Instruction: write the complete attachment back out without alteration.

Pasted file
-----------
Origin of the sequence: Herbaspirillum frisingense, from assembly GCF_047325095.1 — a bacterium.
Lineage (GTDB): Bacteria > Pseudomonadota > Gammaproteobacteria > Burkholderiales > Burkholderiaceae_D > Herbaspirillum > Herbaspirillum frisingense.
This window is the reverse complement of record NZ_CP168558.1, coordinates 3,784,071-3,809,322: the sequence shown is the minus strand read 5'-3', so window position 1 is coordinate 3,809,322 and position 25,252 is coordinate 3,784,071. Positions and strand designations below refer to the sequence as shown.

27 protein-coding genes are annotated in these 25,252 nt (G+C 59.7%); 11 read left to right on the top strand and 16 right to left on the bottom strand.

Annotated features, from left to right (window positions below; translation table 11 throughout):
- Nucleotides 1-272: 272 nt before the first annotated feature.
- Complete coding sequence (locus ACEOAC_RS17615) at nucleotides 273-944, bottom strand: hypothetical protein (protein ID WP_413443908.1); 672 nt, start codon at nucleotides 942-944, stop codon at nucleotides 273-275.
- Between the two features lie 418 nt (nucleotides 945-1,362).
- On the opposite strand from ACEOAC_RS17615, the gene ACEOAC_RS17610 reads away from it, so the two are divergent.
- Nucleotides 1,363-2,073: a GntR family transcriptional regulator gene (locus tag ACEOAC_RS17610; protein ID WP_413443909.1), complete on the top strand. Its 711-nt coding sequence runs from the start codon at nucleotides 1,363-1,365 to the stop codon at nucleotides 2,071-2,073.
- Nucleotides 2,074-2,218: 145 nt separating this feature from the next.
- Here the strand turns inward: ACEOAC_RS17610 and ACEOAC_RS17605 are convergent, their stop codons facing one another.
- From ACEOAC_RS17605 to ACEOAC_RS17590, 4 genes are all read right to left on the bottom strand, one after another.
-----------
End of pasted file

Origin of the sequence: Herbaspirillum frisingense, from assembly GCF_047325095.1 — a bacterium.
Lineage (GTDB): Bacteria > Pseudomonadota > Gammaproteobacteria > Burkholderiales > Burkholderiaceae_D > Herbaspirillum > Herbaspirillum frisingense.
This window is the reverse complement of record NZ_CP168558.1, coordinates 3,784,071-3,809,322: the sequence shown is the minus strand read 5'-3', so window position 1 is coordinate 3,809,322 and position 25,252 is coordinate 3,784,071. Positions and strand designations below refer to the sequence as shown.

27 protein-coding genes are annotated in these 25,252 nt (G+C 59.7%); 11 read left to right on the top strand and 16 right to left on the bottom strand.

Annotated features, from left to right (window positions below; translation table 11 throughout):
- Nucleotides 1-272: 272 nt before the first annotated feature.
- Complete coding sequence (locus ACEOAC_RS17615) at nucleotides 273-944, bottom strand: hypothetical protein (protein ID WP_413443908.1); 672 nt, start codon at nucleotides 942-944, stop codon at nucleotides 273-275.
- Between the two features lie 418 nt (nucleotides 945-1,362).
- On the opposite strand from ACEOAC_RS17615, the gene ACEOAC_RS17610 reads away from it, so the two are divergent.
- Nucleotides 1,363-2,073: a GntR family transcriptional regulator gene (locus tag ACEOAC_RS17610; protein ID WP_413443909.1), complete on the top strand. Its 711-nt coding sequence runs from the start codon at nucleotides 1,363-1,365 to the stop codon at nucleotides 2,071-2,073.
- Nucleotides 2,074-2,218: 145 nt separating this feature from the next.
- Here the strand turns inward: ACEOAC_RS17610 and ACEOAC_RS17605 are convergent, their stop codons facing one another.
- From ACEOAC_RS17605 to ACEOAC_RS17590, 4 genes are all read right to left on the bottom strand, one after another.